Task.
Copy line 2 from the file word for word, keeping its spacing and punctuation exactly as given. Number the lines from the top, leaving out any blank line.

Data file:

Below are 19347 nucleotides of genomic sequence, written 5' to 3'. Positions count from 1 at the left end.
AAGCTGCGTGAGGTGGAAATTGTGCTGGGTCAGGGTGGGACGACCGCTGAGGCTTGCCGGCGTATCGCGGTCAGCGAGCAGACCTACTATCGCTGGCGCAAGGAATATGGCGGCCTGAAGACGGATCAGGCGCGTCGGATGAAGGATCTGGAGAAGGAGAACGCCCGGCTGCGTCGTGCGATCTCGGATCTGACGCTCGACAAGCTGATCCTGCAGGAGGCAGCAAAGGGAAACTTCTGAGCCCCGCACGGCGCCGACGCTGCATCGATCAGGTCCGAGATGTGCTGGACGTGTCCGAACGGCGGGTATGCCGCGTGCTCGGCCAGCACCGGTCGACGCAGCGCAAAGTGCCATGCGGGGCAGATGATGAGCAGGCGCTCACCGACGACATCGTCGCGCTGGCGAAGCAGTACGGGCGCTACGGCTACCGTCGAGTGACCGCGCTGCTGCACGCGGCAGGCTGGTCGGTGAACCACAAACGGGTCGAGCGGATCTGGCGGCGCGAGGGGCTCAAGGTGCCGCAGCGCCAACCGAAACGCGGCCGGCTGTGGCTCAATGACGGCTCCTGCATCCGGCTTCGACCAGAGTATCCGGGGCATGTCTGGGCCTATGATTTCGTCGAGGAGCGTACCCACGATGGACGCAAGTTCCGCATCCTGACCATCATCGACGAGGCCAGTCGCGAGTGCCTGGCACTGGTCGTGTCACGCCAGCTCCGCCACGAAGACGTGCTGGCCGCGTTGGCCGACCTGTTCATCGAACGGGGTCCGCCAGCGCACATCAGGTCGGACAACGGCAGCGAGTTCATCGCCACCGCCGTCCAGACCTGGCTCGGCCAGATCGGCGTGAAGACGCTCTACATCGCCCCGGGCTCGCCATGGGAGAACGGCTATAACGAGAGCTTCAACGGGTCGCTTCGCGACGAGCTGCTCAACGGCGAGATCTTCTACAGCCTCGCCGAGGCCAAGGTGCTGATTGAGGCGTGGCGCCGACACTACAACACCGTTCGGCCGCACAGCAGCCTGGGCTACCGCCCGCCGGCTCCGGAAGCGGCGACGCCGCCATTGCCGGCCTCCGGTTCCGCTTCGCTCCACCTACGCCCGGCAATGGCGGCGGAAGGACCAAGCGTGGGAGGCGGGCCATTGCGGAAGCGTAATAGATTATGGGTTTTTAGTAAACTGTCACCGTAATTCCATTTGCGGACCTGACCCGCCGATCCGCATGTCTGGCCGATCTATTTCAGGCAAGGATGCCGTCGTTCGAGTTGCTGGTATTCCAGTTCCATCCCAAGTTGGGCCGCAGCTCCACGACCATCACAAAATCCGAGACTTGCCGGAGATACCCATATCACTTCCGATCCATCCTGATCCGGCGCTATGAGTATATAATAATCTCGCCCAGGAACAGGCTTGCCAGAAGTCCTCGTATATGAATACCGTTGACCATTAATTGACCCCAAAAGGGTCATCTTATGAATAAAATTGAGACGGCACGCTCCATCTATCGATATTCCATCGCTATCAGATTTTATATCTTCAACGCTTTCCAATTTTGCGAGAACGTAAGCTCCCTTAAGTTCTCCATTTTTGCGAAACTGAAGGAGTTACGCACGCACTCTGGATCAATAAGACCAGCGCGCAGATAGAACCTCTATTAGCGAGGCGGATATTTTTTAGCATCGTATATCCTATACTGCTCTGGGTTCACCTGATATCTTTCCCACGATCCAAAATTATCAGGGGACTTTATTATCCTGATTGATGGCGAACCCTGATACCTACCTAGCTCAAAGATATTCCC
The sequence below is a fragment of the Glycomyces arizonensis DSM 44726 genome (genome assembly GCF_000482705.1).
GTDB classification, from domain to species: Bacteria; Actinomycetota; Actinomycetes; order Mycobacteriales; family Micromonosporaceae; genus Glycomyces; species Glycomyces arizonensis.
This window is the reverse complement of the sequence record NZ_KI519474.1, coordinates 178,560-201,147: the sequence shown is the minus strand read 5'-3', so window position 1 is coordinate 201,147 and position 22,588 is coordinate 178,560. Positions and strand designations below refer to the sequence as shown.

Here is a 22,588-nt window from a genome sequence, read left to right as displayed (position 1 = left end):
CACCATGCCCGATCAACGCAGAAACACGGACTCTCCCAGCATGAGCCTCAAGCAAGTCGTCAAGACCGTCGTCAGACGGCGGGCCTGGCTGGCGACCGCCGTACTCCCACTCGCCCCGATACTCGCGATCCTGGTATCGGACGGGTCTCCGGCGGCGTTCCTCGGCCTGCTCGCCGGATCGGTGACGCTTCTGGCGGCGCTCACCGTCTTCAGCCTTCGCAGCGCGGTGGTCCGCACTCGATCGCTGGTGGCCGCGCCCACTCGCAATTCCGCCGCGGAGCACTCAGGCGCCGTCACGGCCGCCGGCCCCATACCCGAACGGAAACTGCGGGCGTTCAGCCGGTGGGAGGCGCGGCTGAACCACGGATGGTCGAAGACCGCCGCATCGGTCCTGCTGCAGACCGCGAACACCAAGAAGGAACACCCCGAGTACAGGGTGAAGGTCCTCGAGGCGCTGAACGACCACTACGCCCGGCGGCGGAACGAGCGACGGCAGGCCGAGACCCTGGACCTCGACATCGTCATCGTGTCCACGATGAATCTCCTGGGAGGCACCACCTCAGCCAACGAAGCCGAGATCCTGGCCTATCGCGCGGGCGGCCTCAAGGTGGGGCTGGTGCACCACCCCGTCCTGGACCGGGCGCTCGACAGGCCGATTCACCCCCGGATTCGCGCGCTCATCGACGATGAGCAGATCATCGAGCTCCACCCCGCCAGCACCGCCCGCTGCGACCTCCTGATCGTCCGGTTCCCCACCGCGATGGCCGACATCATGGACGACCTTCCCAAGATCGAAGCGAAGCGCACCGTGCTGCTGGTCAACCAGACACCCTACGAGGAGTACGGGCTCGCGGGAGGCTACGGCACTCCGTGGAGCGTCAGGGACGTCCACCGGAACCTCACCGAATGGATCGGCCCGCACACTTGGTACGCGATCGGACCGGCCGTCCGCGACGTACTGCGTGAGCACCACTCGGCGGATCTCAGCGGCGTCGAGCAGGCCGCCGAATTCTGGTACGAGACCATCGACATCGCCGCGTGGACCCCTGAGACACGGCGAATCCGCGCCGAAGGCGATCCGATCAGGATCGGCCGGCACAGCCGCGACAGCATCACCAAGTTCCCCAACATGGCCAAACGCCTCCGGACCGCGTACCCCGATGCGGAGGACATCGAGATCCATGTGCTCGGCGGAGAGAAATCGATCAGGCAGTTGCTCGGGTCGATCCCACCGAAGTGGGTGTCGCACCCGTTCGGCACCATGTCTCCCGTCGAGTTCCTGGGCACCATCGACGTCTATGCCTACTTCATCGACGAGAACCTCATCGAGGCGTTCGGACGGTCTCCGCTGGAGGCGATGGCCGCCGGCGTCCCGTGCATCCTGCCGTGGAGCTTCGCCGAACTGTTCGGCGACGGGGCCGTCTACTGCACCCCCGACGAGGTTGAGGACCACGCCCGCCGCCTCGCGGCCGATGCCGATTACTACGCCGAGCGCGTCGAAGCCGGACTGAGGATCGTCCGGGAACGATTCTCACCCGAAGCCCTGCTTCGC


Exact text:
AAGCTGCGTGAGGTGGAAATTGTGCTGGGTCAGGGTGGGACGACCGCTGAGGCTTGCCGGCGTATCGCGGTCAGCGAGCAGACCTACTATCGCTGGCGCAAGGAATATGGCGGCCTGAAGACGGATCAGGCGCGTCGGATGAAGGATCTGGAGAAGGAGAACGCCCGGCTGCGTCGTGCGATCTCGGATCTGACGCTCGACAAGCTGATCCTGCAGGAGGCAGCAAAGGGAAACTTCTGAGCCCCGCACGGCGCCGACGCTGCATCGATCAGGTCCGAGATGTGCTGGACGTGTCCGAACGGCGGGTATGCCGCGTGCTCGGCCAGCACCGGTCGACGCAGCGCAAAGTGCCATGCGGGGCAGATGATGAGCAGGCGCTCACCGACGACATCGTCGCGCTGGCGAAGCAGTACGGGCGCTACGGCTACCGTCGAGTGACCGCGCTGCTGCACGCGGCAGGCTGGTCGGTGAACCACAAACGGGTCGAGCGGATCTGGCGGCGCGAGGGGCTCAAGGTGCCGCAGCGCCAACCGAAACGCGGCCGGCTGTGGCTCAATGACGGCTCCTGCATCCGGCTTCGACCAGAGTATCCGGGGCATGTCTGGGCCTATGATTTCGTCGAGGAGCGTACCCACGATGGACGCAAGTTCCGCATCCTGACCATCATCGACGAGGCCAGTCGCGAGTGCCTGGCACTGGTCGTGTCACGCCAGCTCCGCCACGAAGACGTGCTGGCCGCGTTGGCCGACCTGTTCATCGAACGGGGTCCGCCAGCGCACATCAGGTCGGACAACGGCAGCGAGTTCATCGCCACCGCCGTCCAGACCTGGCTCGGCCAGATCGGCGTGAAGACGCTCTACATCGCCCCGGGCTCGCCATGGGAGAACGGCTATAACGAGAGCTTCAACGGGTCGCTTCGCGACGAGCTGCTCAACGGCGAGATCTTCTACAGCCTCGCCGAGGCCAAGGTGCTGATTGAGGCGTGGCGCCGACACTACAACACCGTTCGGCCGCACAGCAGCCTGGGCTACCGCCCGCCGGCTCCGGAAGCGGCGACGCCGCCATTGCCGGCCTCCGGTTCCGCTTCGCTCCACCTACGCCCGGCAATGGCGGCGGAAGGACCAAGCGTGGGAGGCGGGCCATTGCGGAAGCGTAATAGATTATGGGTTTTTAGTAAACTGTCACCGTAATTCCATTTGCGGACCTGACCCGCCGATCCGCATGTCTGGCCGATCTATTTCAGGCAAGGATGCCGTCGTTCGAGTTGCTGGTATTCCAGTTCCATCCCAAGTTGGGCCGCAGCTCCACGACCATCACAAAATCCGAGACTTGCCGGAGATACCCATATCACTTCCGATCCATCCTGATCCGGCGCTATGAGTATATAATAATCTCGCCCAGGAACAGGCTTGCCAGAAGTCCTCGTATATGAATACCGTTGACCATTAATTGACCCCAAAAGGGTCATCTTATGAATAAAATTGAGACGGCACGCTCCATCTATCGATATTCCATCGCTATCAGATTTTATATCTTCAACGCTTTCCAATTTTGCGAGAACGTAAGCTCCCTTAAGTTCTCCATTTTTGCGAAACTGAAGGAGTTACGCACGCACTCTGGATCAATAAGACCAGCGCGCAGATAGAACCTCTATTAGCGAGGCGGATATTTTTTAGCATCGTATATCCTATACTGCTCTGGGTTCACCTGATATCTTTCCCACGATCCAAAATTATCAGGGGACTTTATTATCCTGATTGATGGCGAACCCTGATACCTACCTAGCTCAAAGATATTCCC